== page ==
Eighteen Mile Creekis a body of work consisting of cyanotype chemigrams that explores the space of a Superfund site located in Lockport, New York. The works installed in the gallery are large in scale and abstract. They are created solely through the interactions between photographic chemistry, contaminated water collected from Eighteen Mile Creek, and light. The cyanotypes are bound in contradictions, engaged in a push and pull with the viewer. Ranging in tone from deep blue to harsh yellow, they make visual gestures towards landscapes and topography, but also towards toxicity and warning. Further contradictions exist. While the prints themselves are abstract and non-representational, the work itself is inseparable from the Eighteen Mile Creek Superfund site, as they are made with water and earth from that location. A physical link from the creek down to the molecular level is created.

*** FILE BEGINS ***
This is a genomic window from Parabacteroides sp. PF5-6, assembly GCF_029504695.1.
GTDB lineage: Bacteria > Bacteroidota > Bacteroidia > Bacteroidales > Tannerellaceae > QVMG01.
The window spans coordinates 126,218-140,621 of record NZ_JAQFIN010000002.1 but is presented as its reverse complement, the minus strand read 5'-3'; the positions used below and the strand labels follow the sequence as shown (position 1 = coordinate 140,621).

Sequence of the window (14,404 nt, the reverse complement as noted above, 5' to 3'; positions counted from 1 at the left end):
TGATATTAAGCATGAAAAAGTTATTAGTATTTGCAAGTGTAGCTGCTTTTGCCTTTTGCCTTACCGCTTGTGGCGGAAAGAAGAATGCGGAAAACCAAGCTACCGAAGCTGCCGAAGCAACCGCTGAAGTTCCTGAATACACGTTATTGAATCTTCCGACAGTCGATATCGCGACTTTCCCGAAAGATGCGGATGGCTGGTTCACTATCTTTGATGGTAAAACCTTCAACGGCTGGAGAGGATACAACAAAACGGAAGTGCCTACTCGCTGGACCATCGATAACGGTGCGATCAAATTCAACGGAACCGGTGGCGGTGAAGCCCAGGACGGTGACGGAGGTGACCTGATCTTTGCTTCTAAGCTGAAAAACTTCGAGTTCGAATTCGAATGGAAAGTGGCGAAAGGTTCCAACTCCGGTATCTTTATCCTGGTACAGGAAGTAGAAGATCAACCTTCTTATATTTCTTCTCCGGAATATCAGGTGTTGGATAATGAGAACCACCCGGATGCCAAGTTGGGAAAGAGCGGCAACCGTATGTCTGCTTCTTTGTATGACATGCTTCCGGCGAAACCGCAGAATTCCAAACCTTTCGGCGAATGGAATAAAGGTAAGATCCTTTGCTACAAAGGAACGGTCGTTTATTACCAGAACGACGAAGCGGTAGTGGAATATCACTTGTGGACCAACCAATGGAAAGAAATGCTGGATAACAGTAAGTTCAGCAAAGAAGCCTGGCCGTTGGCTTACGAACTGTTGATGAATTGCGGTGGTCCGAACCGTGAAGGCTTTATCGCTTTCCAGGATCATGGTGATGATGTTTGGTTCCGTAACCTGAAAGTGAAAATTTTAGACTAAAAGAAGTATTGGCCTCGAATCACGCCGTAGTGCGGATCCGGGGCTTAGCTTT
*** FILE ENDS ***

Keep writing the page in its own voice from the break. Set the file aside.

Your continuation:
The prints installed in the gallery are suspended from the ceiling in front of a wall of windows that illuminate the prints from behind, giving the viewer an appreciation of the fragility and sculptural nature of each print. Each print is a unique, one-of-a-kind and delicate object, in a constant state of change and decay. This speaks to the fragility of an ecosystem and the destruction of the environment. Within the gallery installation is a small book, A Field Guide to Eighteen Mile Creek, which the viewer may hold in their hands and read as they move through the exhibition. The field guide serves as the container of my research into the industrial history of Eighteen Mile Creek and the town of Lockport. It speaks to the testing and research conducted by the Environmental Protection Agency who determine the risks to human health, the environment, and the impact of industry on the community as a whole.